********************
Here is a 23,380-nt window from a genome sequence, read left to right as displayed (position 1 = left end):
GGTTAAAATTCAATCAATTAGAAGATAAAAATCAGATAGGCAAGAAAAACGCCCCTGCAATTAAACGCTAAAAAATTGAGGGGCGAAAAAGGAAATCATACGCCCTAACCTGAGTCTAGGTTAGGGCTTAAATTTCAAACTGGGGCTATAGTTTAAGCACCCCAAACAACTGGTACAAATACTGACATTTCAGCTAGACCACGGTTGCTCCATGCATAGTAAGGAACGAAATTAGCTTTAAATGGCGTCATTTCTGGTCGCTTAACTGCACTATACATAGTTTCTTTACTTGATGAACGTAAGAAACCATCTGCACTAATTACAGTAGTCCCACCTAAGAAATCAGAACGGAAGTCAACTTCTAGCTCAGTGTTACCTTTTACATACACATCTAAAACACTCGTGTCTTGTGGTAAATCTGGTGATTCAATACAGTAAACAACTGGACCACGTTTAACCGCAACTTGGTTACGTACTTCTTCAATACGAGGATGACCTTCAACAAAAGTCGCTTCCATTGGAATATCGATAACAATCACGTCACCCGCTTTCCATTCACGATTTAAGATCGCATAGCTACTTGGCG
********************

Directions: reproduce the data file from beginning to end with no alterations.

Here is a 23,380-nt window from a genome sequence, read left to right as displayed (position 1 = left end):
GGTTAAAATTCAATCAATTAGAAGATAAAAATCAGATAGGCAAGAAAAACGCCCCTGCAATTAAACGCTAAAAAATTGAGGGGCGAAAAAGGAAATCATACGCCCTAACCTGAGTCTAGGTTAGGGCTTAAATTTCAAACTGGGGCTATAGTTTAAGCACCCCAAACAACTGGTACAAATACTGACATTTCAGCTAGACCACGGTTGCTCCATGCATAGTAAGGAACGAAATTAGCTTTAAATGGCGTCATTTCTGGTCGCTTAACTGCACTATACATAGTTTCTTTACTTGATGAACGTAAGAAACCATCTGCACTAATTACAGTAGTCCCACCTAAGAAATCAGAACGGAAGTCAACTTCTAGCTCAGTGTTACCTTTTACATACACATCTAAAACACTCGTGTCTTGTGGTAAATCTGGTGATTCAATACAGTAAACAACTGGACCACGTTTAACCGCAACTTGGTTACGTACTTCTTCAATACGAGGATGACCTTCAACAAAAGTCGCTTCCATTGGAATATCGATAACAATCACGTCACCCGCTTTCCATTCACGATTTAAGATCGCATAGCTACTTGGCG